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Sanders,Ocasio-Cortez to Rally KS Dems 07/20 06:22

   TOPEKA, Kansas (AP) -- Two luminaries in the democratic socialist movement 
--- one its national leader, the other its new star --- are descending on 
solidly Republican Kansas on Friday, taking their emboldened liberal message to 
an unlikely testing ground before next month's congressional primaries.

   Vermont Sen. Bernie Sanders and Alexandria Ocasio-Cortez, who rose to fame 
following her surprise win in last month's New York congressional primary, see 
an opportunity to influence Democratic voters in Kansas ahead of the state's 
Aug. 7 primary. They're especially focused on a crowded congressional primary 
in the Kansas suburbs of Kansas City.

   In an election year defined by energized Democratic voters seeking to send 
President Donald Trump a message, Sanders and Ocasio-Cortez are betting they 
can stoke the liberal march in places where the left rarely competes. Some 
liberal voters are welcoming the spotlight.

   "Progressive voters and even some moderate voters have been disheartened by 
the lack of positive news from Kansas," said Anne Black, 43, a Democratic 
precinct committee member from suburban Kansas City.

   The trip is unusual on several fronts. For one, Trump won Kansas in 2016 by 
20 percentage points, making it seemingly inhospitable for Democrats, much less 
democratic socialists. Moreover, Sanders is a 76-year-old Jewish senator from 
Vermont, while Ocasio-Cortez is a 28-year-old Latina from the Bronx who is 
poised to become the youngest member of Congress.

   This political odd couple is scheduled to headline an evening rally in 
Kansas City, Kansas, for Brent Welder, a labor lawyer running in a crowded 
Democratic primary in Kansas' 3rd District. The district, represented by 
four-term Republican Rep. Kevin Yoder, is on Democrats' target list as they aim 
to seize the GOP-controlled House in November. Democratic presidential nominee 
Hillary Clinton narrowly carried the district in 2016.

   Sanders and Ocasio-Cortez are also scheduled to campaign together in Wichita 
for Democrat James Thompson, a civil rights lawyer running in Kansas' 4th 
District. Like Ocasio-Cortez and Welder, Thompson was an activist for Sanders' 
2016 presidential campaign.

   While organizers were forced to change venues for the Wichita event because 
of high demand for the Friday afternoon rally, the race in the 3rd District is 
considered more competitive. Still, Republicans are skeptical.

   State Rep. Tom Cox, a moderate Kansas City-area Republican, said there are 
pockets of liberal Democrats in the Kansas City suburbs but questioned whether 
Sanders' message will resonate more broadly. He said Democrats tend to be split 
between liberals and moderates, with some union members and supporters holding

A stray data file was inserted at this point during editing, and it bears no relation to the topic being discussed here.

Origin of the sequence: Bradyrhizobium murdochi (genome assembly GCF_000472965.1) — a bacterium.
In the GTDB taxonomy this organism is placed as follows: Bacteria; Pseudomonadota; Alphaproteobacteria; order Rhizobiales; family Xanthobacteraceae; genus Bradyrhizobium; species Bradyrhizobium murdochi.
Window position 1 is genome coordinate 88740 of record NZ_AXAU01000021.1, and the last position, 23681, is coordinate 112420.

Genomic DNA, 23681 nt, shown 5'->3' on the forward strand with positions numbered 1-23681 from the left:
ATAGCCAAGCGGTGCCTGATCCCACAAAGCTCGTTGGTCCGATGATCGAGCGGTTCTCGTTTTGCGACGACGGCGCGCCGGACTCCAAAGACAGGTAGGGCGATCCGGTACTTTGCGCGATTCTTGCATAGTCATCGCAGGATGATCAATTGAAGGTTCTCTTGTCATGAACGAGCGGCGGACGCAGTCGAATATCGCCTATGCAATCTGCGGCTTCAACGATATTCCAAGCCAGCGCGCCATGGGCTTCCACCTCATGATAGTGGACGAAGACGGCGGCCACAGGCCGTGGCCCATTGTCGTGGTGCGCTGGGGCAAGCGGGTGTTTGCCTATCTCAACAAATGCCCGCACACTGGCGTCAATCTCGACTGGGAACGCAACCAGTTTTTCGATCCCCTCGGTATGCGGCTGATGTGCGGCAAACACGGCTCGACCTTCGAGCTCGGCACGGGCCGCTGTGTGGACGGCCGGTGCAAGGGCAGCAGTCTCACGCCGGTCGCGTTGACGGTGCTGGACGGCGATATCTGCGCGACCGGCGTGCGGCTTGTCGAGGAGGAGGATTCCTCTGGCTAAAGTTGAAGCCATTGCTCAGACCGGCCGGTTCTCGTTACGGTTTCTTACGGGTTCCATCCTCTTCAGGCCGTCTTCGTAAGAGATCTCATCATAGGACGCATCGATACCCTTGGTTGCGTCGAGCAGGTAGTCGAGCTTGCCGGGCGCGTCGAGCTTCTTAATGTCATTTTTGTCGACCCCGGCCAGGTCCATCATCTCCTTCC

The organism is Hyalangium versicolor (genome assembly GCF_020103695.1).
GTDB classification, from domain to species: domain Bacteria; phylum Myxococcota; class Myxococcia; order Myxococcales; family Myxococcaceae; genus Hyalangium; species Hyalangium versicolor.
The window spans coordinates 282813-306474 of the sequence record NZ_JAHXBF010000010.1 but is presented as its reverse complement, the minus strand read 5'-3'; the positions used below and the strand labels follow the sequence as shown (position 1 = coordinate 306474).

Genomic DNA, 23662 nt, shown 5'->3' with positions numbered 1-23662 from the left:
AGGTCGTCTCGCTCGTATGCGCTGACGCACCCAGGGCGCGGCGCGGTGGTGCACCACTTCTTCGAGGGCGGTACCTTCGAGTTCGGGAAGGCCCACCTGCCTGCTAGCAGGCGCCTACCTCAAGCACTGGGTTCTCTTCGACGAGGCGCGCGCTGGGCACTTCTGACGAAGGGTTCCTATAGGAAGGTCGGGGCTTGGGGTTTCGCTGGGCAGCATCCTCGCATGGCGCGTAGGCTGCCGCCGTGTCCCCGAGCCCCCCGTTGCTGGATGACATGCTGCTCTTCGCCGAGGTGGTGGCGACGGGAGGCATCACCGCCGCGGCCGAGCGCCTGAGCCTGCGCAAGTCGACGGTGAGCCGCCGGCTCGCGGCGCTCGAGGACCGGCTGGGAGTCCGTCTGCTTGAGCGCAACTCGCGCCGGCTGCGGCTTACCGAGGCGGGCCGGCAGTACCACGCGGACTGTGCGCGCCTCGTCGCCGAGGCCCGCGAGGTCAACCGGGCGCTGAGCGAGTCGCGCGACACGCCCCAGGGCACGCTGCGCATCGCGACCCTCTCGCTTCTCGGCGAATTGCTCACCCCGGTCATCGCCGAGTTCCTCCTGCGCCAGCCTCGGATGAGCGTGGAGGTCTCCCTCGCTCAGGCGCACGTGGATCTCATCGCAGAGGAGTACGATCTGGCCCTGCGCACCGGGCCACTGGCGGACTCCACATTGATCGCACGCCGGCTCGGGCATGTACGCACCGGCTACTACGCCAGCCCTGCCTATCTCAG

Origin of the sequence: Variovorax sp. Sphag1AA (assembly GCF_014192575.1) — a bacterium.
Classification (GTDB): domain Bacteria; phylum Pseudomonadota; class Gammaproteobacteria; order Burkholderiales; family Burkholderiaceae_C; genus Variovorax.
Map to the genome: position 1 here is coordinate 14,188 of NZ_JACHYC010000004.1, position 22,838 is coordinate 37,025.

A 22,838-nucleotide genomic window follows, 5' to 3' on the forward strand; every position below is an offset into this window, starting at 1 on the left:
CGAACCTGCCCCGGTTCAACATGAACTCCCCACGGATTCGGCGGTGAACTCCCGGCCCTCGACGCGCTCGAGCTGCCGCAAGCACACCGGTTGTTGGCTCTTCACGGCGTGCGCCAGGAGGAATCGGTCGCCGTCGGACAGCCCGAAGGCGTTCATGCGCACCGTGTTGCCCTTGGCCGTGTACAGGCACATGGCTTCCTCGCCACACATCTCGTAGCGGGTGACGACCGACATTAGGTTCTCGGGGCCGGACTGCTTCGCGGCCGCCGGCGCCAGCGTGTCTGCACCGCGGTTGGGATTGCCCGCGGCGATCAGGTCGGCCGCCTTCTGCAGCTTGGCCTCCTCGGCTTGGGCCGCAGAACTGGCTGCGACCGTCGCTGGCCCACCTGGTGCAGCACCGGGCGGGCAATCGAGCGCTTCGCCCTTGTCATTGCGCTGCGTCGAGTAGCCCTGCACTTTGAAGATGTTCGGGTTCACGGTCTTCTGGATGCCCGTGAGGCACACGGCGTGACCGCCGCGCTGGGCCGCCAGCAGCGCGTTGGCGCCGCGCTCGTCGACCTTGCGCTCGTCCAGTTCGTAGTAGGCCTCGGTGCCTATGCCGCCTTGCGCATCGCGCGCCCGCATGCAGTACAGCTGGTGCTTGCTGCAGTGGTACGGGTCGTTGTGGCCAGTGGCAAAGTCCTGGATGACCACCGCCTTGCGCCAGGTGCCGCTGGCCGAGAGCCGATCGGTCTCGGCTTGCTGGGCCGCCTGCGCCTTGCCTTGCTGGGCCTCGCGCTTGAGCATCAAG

conservative views on social issues.

   "Even our Democrats around here are not socialist democrats," he said. "If 
someone would describe the 3rd District, I would say center right."

   Democrats, who have been shut out of statewide and congressional races since 
2010, are having a similar debate among themselves. They must pick up at least 
23 Republican-held seats to claim the House majority, and they are focusing on 
25 districts where Clinton won, or Trump won narrowly.

   Leading candidates in the Democratic primary for governor have said their 
party must rebuild its brand in rural, heavily GOP areas. And despite surging 
energy among lefist Democrats in the Trump era, it was unclear if there were 
enough votes in the 3rd District for a liberal Democrat to win.

   In 2016, Clinton narrowly won in this urban and suburban district whose 
neighborhoods are out of keeping with the agriculturally rich prairies that 
make up much of that state. And before Yoder first won in 2010, it had been 
held for 12 years by centrist Democrat Dennis Moore, who relied on moderate 
Republicans during his tenure.

   Yet Sanders and his brand of liberalism have proved popular. He won more 
than two-thirds of the votes in the state's 2016 presidential caucuses, 
surpassing Barack Obama's 2008 vote total.

   But registered Republicans in the 3rd District outnumber their Democratic 
counterparts by more than 50,000, while unaffiliated voters also edge 
Democrats. Republicans outnumber Democrats by 2-to-1 in the 4th District.

   Liberals argue that they are not just convincing moderate Democrats or 
disaffected Republicans but also engaging new primary voters, as Ocasio-Cortez 
did in New York this summer and as Sanders did in his insurgent 2016 
presidential campaign.

   "If you're going to flip the district, you have to get new people involved 
in the political process," said Sanders spokesman Josh Miller-Lewis. "There are 
so many people not involved."

   And candidates promoting Sanders' agenda have won Democratic primaries in 
several of these districts, such as in Orange County, California, and suburban 
Philadelphia.

   A race for Kansas Democrats to watch lies just 180 miles (290 kilometers) 
north on Interstate 29.

   Democrat Kara Eastman won the May primary against moderate former Rep. Brad 
Ashford on messages much like Sanders' in Nebraska's 2nd District, which 
includes the city of Omaha and its suburbs.

   She faces first-term Republican Rep. Don Bacon in this Republican-leaning 
district, where Trump won narrowly in 2016 but Obama won in 2008.


(KA)

 
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